• Glass marbles are not suitable for planted aquariums; use them on top of another substrate, such as soil or sand.

Best Types Of Betta Tank Substrates

The substrate in your Betta tank isn’t just for visual appeal. While a quality substrate does make your Betta tank look better, you’re using a substrate for a few key reasons. Each of the reasons below will help you decide which substrate to use and understand why you need to use one.

  • The helpful bacteria in your tank will begin to break down the waste produced by your fish that makes its way into the bottom of the tank. This helps improve the overall health of your fish and the quality of your water.

  • The substrate provides a base for you to secure your plants. The root systems will grow in and around the substrate and become stronger because of the substrate.

  • The bottom of the tank is a reflective surface. These reflections can cause stress in your fish, and aggressive species, such as Betta fish, will begin to fight with their reflection.

No Substrate

Many Betta owners are tempted to keep their Betta fish inside a tank or bowl without using a substrate. We do not recommend this.

Even though you believe it makes cleaning your tank easier because you’re not cleaning the substrate, it creates stressful environments for your Bettas.


  • You do not spend as much time maintaining the tank and cleaning the substrate.

  • You do not have to worry about your Betta fish potentially ingesting some of the substrates.

  • You are giving your small tank square area for your fish to move around in.


  • You are not giving helpful bacteria an area where they can grow to help improve your water quality.

  • Your Betta fish will not be able to forage. While most Betta fish are surface feeders, encouraging foraging behavior is recommended.

  • You are not giving your plants something that they can anchor their root systems into. This will cause stress in your plants and prevent growth.

  • The reflections on the bottom of your tank will stress your fish out. They will begin to develop aggressive behaviors and try fighting with themselves.

  • Bare-bottomed tanks look unnatural. They are not a substrate that would naturally occur in a Betta fish’s real environment.

You can get away with using no substrate on the bottom of your tank in a pinch. However, we highly recommend using a substrate to give your fish and plants a healthier, more natural environment where they can thrive.

Glass Marble Substrate For Betta Tanks

Glass marbles may sound like a bit of an oddity, but many Betta tank owners use different colored marbles to line the bottom of tanks and bowls.

Marbles are most commonly used because of the wide variety of colors available.

While they are an acceptable substrate to use in your Betta tank or bowl, you will want to avoid them in larger tanks.


  • Using marbles in your tank lets you choose the colors that you want to use and creates a unique visual appeal that many other tanks do not have.

  • Glass marbles are most commonly used in Betta bowls, where the water will need a 100% change during the maintenance routine. Marbles are easy to keep clean.

  • Marbles are heavy enough to keep your plants rooted firmly in place. This prevents the roots from breaking free, allowing the plants to begin floating in the tank.


  • Glass marbles are not suitable for larger tanks. Waste and uneaten food can collect in between the marbles. Most substrate vacuums cannot properly move the marbles around to collect the waste.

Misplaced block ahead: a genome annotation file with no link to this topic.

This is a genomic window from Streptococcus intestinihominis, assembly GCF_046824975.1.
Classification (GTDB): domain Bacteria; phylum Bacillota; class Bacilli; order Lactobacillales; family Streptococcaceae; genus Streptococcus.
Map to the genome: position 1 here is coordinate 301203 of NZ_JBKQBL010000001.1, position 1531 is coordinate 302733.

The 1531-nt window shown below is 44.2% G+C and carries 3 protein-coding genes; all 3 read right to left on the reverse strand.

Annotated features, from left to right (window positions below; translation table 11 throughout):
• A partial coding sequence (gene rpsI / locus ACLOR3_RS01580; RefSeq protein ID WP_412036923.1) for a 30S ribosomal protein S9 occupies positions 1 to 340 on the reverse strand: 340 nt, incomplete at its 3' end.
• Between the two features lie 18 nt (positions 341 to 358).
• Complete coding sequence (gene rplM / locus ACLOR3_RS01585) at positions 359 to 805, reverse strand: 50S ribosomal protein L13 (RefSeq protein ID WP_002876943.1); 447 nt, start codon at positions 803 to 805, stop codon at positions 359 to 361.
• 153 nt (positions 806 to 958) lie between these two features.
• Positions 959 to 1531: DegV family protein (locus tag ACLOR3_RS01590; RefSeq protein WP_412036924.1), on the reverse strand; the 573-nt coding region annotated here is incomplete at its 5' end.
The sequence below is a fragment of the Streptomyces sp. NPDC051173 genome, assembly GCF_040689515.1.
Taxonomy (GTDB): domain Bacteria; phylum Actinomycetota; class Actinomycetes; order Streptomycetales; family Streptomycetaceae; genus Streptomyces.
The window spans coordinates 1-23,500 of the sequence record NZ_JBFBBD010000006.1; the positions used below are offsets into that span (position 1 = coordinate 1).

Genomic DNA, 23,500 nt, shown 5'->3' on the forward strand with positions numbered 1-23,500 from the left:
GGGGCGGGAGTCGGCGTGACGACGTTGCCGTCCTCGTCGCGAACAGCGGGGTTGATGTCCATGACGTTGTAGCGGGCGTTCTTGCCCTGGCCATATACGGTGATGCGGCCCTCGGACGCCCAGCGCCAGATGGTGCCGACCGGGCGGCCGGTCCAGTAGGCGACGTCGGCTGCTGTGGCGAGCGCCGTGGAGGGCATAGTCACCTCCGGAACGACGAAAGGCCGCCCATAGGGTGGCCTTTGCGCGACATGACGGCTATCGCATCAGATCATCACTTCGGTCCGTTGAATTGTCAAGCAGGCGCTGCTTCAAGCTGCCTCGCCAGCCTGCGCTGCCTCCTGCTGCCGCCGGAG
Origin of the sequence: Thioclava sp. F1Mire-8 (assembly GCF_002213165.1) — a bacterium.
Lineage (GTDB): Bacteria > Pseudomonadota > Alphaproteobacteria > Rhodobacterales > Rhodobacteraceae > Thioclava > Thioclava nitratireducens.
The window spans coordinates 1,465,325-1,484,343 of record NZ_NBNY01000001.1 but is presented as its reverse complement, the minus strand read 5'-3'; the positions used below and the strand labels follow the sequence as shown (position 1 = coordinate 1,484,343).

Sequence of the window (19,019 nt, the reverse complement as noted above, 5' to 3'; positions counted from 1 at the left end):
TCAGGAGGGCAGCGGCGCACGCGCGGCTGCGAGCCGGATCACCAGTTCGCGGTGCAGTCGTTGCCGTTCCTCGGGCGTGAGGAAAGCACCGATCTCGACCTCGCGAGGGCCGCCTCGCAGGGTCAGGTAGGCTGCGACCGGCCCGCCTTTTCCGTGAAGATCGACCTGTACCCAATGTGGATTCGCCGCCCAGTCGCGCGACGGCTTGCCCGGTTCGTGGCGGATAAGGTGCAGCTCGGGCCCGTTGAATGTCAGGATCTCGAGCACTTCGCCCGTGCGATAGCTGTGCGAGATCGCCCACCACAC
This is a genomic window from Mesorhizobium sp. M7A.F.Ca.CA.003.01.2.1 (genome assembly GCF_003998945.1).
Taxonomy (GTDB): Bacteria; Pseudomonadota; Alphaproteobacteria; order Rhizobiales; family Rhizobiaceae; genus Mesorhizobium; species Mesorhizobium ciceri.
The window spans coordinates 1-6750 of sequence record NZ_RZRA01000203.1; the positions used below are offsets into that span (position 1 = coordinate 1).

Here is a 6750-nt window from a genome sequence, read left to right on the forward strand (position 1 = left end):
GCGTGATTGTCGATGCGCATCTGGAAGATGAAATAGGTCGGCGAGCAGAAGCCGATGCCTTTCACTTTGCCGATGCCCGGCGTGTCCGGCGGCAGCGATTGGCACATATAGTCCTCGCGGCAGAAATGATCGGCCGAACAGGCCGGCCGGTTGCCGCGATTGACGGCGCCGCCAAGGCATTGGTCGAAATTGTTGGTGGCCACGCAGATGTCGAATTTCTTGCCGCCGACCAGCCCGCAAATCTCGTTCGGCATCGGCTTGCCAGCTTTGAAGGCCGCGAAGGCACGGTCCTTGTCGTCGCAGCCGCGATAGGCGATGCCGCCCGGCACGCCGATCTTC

Soil Or Dirt Substrate For Betta Tanks

Soil or aquarium dirt is another type of substrate that many aquarists use in their tanks. Before you start putting soil into your tank, though, you need to understand that it can create a total mess in the tank.

If you do not use a layer of sand or stones to keep the soil down, the soil will enter into the water column and create dirty water.


  • Soil gives your plants a natural system to begin rooting into. The soil will contain the nutrients your plants need to thrive, so you do not need to supplement those nutrients as often.


  • You will need to create a layer of sand or gravel in order to keep the soil from entering into the water column.

  • If you are not careful, vacuuming the soil in your tank could plug your filtration system or your vacuum, causing even more maintenance issues.

Gravel Substrate For Betta Tanks

Gravel is another popular substrate that aquarists have used in their tanks for decades. If you intend to use gravel in your Betta tank, though, you want to make sure you’re getting aquarium gravel that does not have sharp edges.

The best type of aquarium gravel to use is referred to as “pea gravel.” This type of gravel is used explicitly in an aquarium and is sized like small peas.


  • Small pea gravel allows water to pass through the stones. This helps cut down on the possibility of toxic gas pockets building up inside of the substrate.

  • While the gaps between the stones in pea gravel do allow food and waste to collect, gravel vacuums are an affordable way to keep the substrate clean.

  • Fish are unable to create a stir in gravel substrates. The stones are heavy enough to stay in place, so you do not have to worry about them getting lodged inside of your filter or pump.

  • Gravel can be purchased in a wide variety of shapes and colors so you can match the substrate to your Betta’s colors or create clashing colors to make your Betta fish pop against the background.


  • Gravel does allow your plants to build a better root system but can also allow your plants to move freely if you are not adequately anchoring them. That means your plants could begin floating if you are not careful.

  • If you are trying to achieve a natural-looking aquascape, sand provides a more natural appearance than gravel does.

  • If the gravel that you are putting into the tank is too small, you could run the potential for your fish to ingest the small stones while they are foraging for food.

  • If you give your Betta fish live food, such as shrimp or fry, you could find that the smaller feeders will burrow themselves into the gravel, making it harder for your Bettas to expose them to eat.